Alumna/Postdoc Spotlight: Rachel Cheng, Ph.D.

Rachel Cheng

October 7, 2020

Rachel Cheng, Ph.D. ’17, is a postdoc in food science from Deer Park, Washington. She holds a B.S. from Oregon State University in food science and microbiology and a Ph.D. from Cornell in food science and technology, and her research at Cornell focuses on understanding and preventing foodborne illness. She is a recipient of a Postdoc Achievement Award as part of Cornell’s celebration of National Postdoc Appreciation Week 2020.

What is your area of emphasis? Why is this work important?

The CDC estimates that each year, one in six people in the U.S. will experience foodborne illness, resulting in an estimated 48 million cases. My research seeks to understand how and why some bacteria cause foodborne illness so that we can develop new methods and strategies to improve the safety of our food supply and therefore reduce the number of foodborne illnesses. Improving food safety has important ramifications for public health and the economy.

What inspired you to choose this field of study?

I first learned about food science when researching college majors in high school. I initially wanted to pursue a career in research and development with the goal of developing new food products. During my freshman year at OSU, I had the opportunity to take a year-long research course and I got hooked on microbiology in the process and have been studying microbiology/foodborne diseases ever since. To this day, I am fascinated by all of the ways that bacteria can sense and respond to different environments to promote their survival and propagation.

What does receiving a Postdoc Achievement Award mean to you?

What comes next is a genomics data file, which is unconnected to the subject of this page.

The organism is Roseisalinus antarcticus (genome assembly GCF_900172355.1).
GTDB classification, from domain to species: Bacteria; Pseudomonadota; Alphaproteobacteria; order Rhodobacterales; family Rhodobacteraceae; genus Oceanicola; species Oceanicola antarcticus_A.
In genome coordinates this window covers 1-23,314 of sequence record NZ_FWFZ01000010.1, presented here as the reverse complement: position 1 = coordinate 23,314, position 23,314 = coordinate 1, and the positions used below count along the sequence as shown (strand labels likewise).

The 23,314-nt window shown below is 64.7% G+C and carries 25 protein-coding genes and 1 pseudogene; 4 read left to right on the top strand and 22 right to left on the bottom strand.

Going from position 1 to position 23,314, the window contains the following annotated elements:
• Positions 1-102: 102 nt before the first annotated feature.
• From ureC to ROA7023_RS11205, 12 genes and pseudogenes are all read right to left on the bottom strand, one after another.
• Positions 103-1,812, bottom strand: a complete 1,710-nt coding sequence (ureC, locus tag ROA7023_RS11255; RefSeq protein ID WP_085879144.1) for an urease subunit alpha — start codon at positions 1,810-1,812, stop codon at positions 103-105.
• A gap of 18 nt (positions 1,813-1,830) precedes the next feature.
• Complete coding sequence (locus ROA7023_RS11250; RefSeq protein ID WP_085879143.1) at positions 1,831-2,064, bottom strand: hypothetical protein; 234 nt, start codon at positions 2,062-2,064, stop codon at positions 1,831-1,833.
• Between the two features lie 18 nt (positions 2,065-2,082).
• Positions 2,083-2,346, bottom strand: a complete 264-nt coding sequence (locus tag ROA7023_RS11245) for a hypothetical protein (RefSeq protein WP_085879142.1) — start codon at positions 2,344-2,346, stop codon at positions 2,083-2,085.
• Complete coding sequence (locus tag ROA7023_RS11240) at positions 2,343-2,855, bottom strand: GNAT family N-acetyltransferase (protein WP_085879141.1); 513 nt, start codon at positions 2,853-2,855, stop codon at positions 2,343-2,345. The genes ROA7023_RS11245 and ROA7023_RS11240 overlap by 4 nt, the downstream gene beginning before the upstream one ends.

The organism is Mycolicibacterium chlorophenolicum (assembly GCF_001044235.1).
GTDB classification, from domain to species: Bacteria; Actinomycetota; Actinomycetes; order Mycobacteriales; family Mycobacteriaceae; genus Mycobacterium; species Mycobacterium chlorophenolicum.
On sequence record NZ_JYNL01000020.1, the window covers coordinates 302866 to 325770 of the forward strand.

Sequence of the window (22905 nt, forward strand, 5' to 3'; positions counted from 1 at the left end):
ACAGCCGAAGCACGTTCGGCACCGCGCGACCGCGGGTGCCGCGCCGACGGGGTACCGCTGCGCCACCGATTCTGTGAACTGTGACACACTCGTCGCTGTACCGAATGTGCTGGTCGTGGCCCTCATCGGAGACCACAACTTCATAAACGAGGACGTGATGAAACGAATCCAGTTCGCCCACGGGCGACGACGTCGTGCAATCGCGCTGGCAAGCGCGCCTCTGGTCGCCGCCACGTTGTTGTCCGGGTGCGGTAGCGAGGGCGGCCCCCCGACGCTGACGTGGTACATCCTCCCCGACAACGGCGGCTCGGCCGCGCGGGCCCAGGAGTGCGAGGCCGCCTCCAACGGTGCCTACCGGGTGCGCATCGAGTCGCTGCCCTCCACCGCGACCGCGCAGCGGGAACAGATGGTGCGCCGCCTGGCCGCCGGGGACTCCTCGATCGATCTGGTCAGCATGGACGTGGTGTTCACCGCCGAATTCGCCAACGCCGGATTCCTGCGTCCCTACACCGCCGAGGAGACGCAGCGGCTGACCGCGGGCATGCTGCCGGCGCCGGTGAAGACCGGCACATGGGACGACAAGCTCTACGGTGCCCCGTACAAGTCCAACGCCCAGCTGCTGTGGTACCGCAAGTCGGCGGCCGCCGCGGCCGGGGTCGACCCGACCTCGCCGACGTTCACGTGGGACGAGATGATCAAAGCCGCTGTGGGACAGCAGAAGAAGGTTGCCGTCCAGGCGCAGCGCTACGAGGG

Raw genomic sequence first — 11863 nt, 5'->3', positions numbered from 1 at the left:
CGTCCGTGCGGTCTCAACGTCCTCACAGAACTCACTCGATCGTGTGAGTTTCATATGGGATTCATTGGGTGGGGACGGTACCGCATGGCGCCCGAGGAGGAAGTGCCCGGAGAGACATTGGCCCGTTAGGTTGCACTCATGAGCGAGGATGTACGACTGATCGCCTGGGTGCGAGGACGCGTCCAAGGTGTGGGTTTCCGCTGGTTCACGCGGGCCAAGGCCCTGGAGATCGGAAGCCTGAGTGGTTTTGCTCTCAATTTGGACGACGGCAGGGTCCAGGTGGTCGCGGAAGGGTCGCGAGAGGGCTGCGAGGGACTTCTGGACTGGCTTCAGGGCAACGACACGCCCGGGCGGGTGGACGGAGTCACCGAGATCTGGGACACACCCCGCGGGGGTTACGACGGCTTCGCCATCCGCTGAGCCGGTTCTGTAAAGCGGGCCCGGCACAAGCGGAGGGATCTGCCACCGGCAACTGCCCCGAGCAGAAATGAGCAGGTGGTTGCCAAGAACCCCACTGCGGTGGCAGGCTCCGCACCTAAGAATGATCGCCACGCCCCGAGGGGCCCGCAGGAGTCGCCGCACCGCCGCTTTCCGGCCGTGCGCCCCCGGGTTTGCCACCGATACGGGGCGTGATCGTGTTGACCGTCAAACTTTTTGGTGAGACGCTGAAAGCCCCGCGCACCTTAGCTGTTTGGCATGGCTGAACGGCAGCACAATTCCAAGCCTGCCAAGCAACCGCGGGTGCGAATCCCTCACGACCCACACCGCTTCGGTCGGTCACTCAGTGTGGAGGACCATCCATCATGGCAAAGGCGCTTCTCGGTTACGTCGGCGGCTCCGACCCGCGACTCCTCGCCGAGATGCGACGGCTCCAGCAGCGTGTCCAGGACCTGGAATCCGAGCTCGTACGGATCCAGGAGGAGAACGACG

I am extremely humbled to receive the Postdoc Achievement Award for Excellence in Leadership. I work with an amazing group of students, staff, and faculty who continue to make it a real joy to “come” to work. For me personally, I think this award served as an important reminder that you can carry out a leadership role no matter what career stage you are presently in.

What hobbies or activities do you enjoy in your spare time?

I am a big fan of spending time outside, so I prioritize walking, hiking, and running outside (when the temperature is above freezing). I also enjoy spending time with my family and friends – they are truly what keeps me going.

Why did you choose Cornell?

My undergraduate mentor (Dr. Lisbeth Goddik) encouraged me to pursue my graduate studies at Cornell, and she connected me with Dr. Martin Wiedmann, my graduate advisor. I decided to continue at Cornell for my postdoctoral training because I wanted to receive mentored training in microbial genomics and additional experimental methods that are relevant to studying food safety. I also knew that I would have the opportunity to mentor students, guest lecture, and expand my professional network by collaborating with food safety experts in the industry, all of which were on my proverbial “list” when I was shopping for postdoc labs. 

What is next for you?

I plan on pursuing a career that will challenge me to become a better researcher, teacher, mentor, and person.

Do you have any advice for current graduate students?

  • A “one size fits all” approach is usually not the best approach – Every individual has their own unique background, skills, preferences, etc. Try out different working/studying methods and then tailor an approach that works best for you.
  • Read – It seems counter-intuitive but investing time to read the literature and learn about your field from multiple different perspectives can really save you a lot of time in the long run. This is especially important for planning and executing experiments.
  • Take breaks – Nobody does their best work when they are exhausted.